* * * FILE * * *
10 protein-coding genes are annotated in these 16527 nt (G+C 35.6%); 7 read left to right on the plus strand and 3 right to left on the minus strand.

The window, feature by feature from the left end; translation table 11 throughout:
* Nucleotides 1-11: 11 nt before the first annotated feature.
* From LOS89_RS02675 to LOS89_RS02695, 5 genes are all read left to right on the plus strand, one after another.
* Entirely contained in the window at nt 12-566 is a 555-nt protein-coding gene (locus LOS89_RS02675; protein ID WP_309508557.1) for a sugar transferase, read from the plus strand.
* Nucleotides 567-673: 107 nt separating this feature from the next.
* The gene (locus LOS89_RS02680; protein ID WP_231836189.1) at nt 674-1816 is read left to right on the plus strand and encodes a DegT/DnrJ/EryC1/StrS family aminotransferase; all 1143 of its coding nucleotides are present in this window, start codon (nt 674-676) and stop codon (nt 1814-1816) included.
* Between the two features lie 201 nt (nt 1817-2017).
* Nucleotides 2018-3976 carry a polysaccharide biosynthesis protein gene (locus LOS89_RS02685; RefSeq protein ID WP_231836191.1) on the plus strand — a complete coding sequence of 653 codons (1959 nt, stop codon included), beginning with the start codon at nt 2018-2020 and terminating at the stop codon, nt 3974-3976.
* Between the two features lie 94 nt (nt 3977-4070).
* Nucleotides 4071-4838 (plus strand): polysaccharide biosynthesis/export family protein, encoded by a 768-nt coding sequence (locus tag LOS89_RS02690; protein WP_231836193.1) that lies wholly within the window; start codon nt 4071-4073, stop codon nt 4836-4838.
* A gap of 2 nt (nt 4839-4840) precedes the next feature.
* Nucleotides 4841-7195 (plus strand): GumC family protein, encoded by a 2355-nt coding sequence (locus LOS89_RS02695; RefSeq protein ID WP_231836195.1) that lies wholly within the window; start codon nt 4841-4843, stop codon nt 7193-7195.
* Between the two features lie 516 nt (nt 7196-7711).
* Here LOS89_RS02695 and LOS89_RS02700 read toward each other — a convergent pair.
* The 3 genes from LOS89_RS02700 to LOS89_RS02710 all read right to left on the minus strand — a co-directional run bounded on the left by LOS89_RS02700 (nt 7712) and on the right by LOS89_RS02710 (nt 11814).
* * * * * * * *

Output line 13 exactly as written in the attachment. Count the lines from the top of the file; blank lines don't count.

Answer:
* Nucleotides 4841-7195 (plus strand): GumC family protein, encoded by a 2355-nt coding sequence (locus LOS89_RS02695; RefSeq protein ID WP_231836195.1) that lies wholly within the window; start codon nt 4841-4843, stop codon nt 7193-7195.